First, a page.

Pathogen Transmission . Molecular Epidemiology . Host Immune Response Whole Genome Sequencing . Vaccination . Host-Pathogen Interaction
Applied Microbiology Research
Towards a system understanding of immune responses,personalized vaccination strategies, and pathogen transmission
Hosts and pathogens share complex interactions across scales from molecules to populations. The Applied Microbiology Research group aims to understand these various levels of interactions by the identification of key factors involved using a systems biological approach (Fig. 1). We want to translate our understanding of the complex host-pathogen interactions into clinical applications, such as novel adjuvant development targeting specific signaling pathways or preventive measurements on a population level. As a main model to explore the host-pathogen interaction,we use influenza vaccination and epidemic transmission.
Vaccine response to influenza
Influenza infection is associated with significant morbidity and mortality in immunosuppressed hosts, such as patients after allogeneic stem cell transplantation.Although vaccination is the preventive strategy, many vaccinated patients fail to mount a protective humoral immunity. Along with transplant related factors such as time after transplantation, immune reconstitution and graft-versus-host diseases,the genetic background of each patient also plays a crucial role in modulating and building sero protection against influenza (and every other pathogen).
Currently, we are exploring the impact of genetic polymorphisms (single nucleotide polymorphisms, SNPs) on the interferon signaling pathway to influenza-specific humoral vaccine responses in a multi-center vaccine trial. SNPs in the Interferon(IFN)-lambda pathway may influence the way B-cells encounter vaccine antigens. Alternative variants of IFN-lambda (IFN lambda 1-3) show different binding affinities to the receptor (Fig. 2A). This is mainly dependent on a few aminoacid differences at the binding interaction site (Fig. 2B). B-cells show a significant response to members of the IFN-lambda family (IFNL1-3) (Fig. 2C). Influenza vaccine recipients might therefore, based on their genetic background in the Interferonlambda genes show important variability in the vaccine responsiveness.The immunological data is computationally modeled in collaboration with the DBSSE (ETHZ, Prof. Stelling). This may allow the development of personalized vaccine strategies.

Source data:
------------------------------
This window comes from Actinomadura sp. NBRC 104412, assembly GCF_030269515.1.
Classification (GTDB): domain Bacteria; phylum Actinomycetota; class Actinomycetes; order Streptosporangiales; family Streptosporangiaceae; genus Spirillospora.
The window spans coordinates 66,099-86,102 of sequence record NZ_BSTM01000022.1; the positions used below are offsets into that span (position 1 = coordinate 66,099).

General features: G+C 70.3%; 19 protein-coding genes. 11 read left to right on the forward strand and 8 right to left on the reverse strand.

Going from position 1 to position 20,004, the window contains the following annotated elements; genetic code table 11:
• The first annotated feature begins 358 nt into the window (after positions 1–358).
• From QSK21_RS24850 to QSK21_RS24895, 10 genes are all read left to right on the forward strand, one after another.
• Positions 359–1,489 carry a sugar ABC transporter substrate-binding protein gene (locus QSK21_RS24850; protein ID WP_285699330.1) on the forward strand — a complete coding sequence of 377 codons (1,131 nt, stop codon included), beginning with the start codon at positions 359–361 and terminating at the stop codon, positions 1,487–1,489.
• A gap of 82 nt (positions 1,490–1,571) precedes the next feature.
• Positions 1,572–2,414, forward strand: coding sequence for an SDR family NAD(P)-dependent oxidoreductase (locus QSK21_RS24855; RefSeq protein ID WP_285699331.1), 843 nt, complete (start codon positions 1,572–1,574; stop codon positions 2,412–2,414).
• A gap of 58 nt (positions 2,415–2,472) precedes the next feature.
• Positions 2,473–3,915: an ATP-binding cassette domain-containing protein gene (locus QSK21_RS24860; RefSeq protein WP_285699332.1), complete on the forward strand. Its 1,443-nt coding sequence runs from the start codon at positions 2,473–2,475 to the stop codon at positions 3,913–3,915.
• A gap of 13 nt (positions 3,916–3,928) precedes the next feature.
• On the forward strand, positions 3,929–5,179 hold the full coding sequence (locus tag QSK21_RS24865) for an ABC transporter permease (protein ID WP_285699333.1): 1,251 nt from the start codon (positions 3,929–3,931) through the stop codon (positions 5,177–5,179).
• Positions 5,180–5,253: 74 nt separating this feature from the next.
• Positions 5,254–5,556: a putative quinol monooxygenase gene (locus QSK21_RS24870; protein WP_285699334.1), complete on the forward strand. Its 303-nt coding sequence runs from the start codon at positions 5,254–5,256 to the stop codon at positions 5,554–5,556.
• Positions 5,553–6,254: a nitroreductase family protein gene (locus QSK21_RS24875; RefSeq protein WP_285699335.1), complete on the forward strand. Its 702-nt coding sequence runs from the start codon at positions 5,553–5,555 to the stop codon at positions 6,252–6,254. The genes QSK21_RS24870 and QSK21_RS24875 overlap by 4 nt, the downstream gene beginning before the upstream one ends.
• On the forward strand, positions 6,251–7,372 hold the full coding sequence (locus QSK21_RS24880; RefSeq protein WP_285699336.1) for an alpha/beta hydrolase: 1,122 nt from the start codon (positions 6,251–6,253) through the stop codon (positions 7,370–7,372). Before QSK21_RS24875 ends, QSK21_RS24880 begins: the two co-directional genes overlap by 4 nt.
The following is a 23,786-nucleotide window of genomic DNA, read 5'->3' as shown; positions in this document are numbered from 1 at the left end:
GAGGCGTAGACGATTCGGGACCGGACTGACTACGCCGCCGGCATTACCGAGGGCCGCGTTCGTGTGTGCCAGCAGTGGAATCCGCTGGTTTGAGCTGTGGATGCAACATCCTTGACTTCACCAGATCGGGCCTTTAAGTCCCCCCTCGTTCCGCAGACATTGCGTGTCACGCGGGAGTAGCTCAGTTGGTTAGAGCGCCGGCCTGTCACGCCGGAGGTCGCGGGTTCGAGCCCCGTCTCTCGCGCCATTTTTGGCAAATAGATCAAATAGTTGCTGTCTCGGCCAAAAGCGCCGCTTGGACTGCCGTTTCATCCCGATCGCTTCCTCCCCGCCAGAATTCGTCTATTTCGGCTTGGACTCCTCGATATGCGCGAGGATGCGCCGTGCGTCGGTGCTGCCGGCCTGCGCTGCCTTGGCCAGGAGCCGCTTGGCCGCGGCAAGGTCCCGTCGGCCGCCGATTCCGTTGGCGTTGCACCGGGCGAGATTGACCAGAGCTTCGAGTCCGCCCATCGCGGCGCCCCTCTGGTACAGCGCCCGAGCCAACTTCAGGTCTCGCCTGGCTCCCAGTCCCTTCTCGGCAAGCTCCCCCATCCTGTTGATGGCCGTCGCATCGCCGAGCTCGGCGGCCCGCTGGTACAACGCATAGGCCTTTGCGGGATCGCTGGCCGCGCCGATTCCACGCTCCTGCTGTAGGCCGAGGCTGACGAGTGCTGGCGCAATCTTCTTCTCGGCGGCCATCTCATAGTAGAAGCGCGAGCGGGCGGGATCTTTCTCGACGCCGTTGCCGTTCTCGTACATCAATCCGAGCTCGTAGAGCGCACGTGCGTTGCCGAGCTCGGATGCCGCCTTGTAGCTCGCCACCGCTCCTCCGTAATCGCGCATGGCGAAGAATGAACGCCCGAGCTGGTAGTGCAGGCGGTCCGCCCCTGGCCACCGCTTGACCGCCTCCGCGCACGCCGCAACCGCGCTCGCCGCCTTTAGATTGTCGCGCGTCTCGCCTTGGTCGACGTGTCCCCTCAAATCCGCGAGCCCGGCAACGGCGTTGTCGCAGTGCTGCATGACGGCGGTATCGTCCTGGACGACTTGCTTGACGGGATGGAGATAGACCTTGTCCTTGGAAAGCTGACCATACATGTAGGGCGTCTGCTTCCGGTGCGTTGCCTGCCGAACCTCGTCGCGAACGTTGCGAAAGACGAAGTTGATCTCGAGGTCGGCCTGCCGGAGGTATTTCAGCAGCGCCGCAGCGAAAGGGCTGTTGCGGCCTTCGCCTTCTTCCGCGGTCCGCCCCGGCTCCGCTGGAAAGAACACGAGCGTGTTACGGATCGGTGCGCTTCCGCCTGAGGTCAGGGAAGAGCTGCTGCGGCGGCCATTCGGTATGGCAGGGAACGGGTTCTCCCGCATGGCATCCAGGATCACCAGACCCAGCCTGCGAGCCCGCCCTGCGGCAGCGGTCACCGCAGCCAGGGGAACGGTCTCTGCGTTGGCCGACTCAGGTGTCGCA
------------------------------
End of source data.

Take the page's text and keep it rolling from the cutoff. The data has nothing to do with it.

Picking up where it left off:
Influenza transmission in an urban population
Influenza transmission is highly complex and dependent on multiple factors such as population density, age distributions, and individual and herd immunity. Although the severity of a flu season can be described with the basic reproduction number (R0, Fig. 3A), which serves as a surrogate for transmission efficacy, it remains unclear where and in what context influenza transmission actually happens.In an interdisciplinary and inter-institutional collaboration with the Human Geographyand Center for Primary Health Care (both University of Basel), Infectious Diseases and Hospital Epidemiology and Emergency Medicine (both University Hospital Basel), Pediatric Infectious Diseases and Emergency Medicine (both Children's Hospital University of Basel) and the Computational Evolution Research Group (Department of Biosystems Science and Engineering, ETH Zurich), we aim to explore the influenza transmission in the City of Basel.
Using whole genome sequencing, a technology which has been established for abroad series of pathogens (Fig. 3B), we will determine phylogenetic relationships of influenza samples and transmission pathways. The whole genome data will be used to develop a model to identify where and in what context influenza transmission is most efficient. Besides influenza, such models can be adapted to other infectious diseases. This will provide important information to identify and develop novel preventive counter measurements.